Religion is no panacea. History is a witness to the immeasurable misery that has been perpetrated in the name of so-called religious beliefs. Many power hungry, corrupt individuals simply (ab)used religion as a good cloak to smokescreen their own depravity.
Yet, when religion does live up to its standards, it can produce the noblest results. Take this country: Belief in a Creator inspired the opening of the Declaration of Independence:
“We hold these truths to be self-evident, that all men are created equal, that they are endowed by their Creator with certain unalienable Rights.”
Faith in G-d dictates faith that all people are equal. Can atheism or agnosticism offer the same guarantee?
The key is not to throw out the “baby with the bath water” and reject the power of faith in G-d while we reject false prophets.
I speak for myself when I say that it is hardly comforting to wake up each morning and feel that my actions make no true difference. It is hard to live a life with no mission statement that has cosmic consequences. So, I say this to my atheist and agnostic friends: whether it is mathematically correct or not, I would rather delude myself into thinking that life has true meaning than live in a reality where life has no meaning.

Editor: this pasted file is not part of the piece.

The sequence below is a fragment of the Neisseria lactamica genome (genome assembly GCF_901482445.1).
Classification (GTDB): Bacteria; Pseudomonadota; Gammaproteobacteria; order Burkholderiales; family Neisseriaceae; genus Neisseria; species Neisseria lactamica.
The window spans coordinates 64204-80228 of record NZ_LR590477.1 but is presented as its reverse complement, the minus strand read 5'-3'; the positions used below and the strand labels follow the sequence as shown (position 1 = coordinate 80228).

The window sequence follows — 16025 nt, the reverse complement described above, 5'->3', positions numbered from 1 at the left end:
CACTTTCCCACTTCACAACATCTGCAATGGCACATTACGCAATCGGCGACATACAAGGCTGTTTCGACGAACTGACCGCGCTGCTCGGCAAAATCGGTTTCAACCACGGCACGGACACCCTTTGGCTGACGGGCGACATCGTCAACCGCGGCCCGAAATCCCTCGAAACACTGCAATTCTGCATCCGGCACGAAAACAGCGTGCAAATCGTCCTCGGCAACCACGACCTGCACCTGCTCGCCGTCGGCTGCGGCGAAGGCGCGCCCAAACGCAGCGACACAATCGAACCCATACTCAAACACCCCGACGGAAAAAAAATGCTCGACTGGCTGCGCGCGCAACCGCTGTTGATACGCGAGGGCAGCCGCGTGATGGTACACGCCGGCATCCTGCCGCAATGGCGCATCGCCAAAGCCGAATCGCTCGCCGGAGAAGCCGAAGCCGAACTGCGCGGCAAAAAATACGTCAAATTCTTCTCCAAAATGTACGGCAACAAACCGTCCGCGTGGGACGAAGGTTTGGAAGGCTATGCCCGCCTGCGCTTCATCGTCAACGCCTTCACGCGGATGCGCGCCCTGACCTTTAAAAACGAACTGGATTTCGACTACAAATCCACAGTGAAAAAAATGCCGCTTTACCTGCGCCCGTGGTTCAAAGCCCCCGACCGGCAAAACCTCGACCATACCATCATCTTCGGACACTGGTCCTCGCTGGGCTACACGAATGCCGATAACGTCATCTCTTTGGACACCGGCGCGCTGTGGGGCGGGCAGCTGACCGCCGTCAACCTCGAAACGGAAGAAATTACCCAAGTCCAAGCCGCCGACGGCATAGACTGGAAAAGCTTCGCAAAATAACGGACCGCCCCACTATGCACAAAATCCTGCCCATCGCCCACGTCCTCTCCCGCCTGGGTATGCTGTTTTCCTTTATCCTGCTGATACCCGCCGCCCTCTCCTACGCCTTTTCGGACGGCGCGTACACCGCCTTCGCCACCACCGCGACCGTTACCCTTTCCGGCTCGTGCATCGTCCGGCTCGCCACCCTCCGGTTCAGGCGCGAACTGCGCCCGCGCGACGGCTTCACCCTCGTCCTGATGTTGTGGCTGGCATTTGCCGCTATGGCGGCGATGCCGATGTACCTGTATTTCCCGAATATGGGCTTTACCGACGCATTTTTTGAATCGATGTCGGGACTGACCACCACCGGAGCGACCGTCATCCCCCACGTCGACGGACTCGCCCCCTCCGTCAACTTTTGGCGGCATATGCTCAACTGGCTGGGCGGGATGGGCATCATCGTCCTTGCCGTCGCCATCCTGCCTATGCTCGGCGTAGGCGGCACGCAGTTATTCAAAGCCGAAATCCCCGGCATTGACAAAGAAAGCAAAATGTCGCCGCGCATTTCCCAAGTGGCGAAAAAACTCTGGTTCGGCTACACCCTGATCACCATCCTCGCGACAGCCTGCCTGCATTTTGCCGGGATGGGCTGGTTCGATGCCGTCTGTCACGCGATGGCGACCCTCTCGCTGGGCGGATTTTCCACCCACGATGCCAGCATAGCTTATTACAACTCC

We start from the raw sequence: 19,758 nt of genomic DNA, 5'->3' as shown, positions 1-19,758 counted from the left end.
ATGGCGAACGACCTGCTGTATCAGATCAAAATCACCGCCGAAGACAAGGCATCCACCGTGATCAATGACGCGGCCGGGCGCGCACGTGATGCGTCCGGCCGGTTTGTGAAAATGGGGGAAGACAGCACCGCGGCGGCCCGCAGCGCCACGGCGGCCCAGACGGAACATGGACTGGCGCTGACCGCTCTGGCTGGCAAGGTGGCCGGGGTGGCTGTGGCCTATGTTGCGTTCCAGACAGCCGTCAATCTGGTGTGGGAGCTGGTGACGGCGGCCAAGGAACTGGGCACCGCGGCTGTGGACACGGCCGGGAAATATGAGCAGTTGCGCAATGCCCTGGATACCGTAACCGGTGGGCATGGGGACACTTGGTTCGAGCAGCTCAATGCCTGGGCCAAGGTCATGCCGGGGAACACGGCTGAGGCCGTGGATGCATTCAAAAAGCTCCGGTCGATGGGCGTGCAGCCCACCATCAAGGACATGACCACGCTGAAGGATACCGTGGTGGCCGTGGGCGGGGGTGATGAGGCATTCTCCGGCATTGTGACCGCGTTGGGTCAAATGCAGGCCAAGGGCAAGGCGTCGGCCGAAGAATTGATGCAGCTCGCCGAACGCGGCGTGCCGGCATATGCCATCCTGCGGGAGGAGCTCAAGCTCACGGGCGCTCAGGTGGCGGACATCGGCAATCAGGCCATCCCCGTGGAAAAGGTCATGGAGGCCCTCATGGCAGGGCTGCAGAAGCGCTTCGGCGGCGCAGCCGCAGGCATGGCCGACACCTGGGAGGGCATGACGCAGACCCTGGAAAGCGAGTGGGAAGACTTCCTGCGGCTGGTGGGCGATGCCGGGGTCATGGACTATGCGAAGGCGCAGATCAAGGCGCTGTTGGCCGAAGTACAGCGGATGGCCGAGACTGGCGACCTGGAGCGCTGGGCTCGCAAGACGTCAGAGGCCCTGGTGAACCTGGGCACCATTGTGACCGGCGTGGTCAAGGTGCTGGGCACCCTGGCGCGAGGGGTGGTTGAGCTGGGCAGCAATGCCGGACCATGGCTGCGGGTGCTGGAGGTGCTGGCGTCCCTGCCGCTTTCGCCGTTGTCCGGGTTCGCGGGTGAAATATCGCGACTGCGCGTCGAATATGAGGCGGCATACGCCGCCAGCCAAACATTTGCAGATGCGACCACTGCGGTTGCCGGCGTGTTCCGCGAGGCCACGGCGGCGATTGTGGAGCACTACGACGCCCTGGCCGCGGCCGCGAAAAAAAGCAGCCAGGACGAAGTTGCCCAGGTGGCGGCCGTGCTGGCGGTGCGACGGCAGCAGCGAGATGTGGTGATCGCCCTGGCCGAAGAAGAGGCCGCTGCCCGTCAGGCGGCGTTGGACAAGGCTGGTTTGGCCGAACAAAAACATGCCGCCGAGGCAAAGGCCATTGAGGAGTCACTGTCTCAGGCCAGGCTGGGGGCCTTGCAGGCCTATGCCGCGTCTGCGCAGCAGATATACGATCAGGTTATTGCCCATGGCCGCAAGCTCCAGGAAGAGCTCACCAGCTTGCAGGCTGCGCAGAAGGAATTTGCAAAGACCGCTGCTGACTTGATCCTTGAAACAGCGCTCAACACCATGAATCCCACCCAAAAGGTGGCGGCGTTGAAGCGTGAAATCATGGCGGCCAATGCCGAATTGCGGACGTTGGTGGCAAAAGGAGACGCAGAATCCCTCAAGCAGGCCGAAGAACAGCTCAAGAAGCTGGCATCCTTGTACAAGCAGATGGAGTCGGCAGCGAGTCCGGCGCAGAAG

Of course, it helps to know that this may be no delusion but the actual truth.
At the same time I sometimes envy those people that have pure faith with no doubts. Yes, there are some very normal people that carry such innocence. They too have the challenge of integrating their faith into their daily lives, but they never have doubts.
And finally, I can’t help but wonder what G-d is thinking about all us people contemplating whether He exists. If it weren’t so hurtful it probably would be quite amusing.
Happy Passover! May the pure “food of faith” in the Matzah enrich all our lives and bring deeper faith into all our lives.
I have heard you speak on at least two occasions… I’ve also read one of your books. Based on those experiences, I have a high regard for your thoughtfulness and tolerance. I was therefore surprised by the intolerance and lack of rigor reflected in your piece on atheists. I am an atheist. You assume that to be an atheist a person must “be absolutely sure and convinced that G-d does NOT exist.” This is not true. I believe a lot of things – including things relating to tax policy, the likely winner of elections, the likely outcome of sporting events, etc. As to none of these am I absolutely sure and convinced that I am right.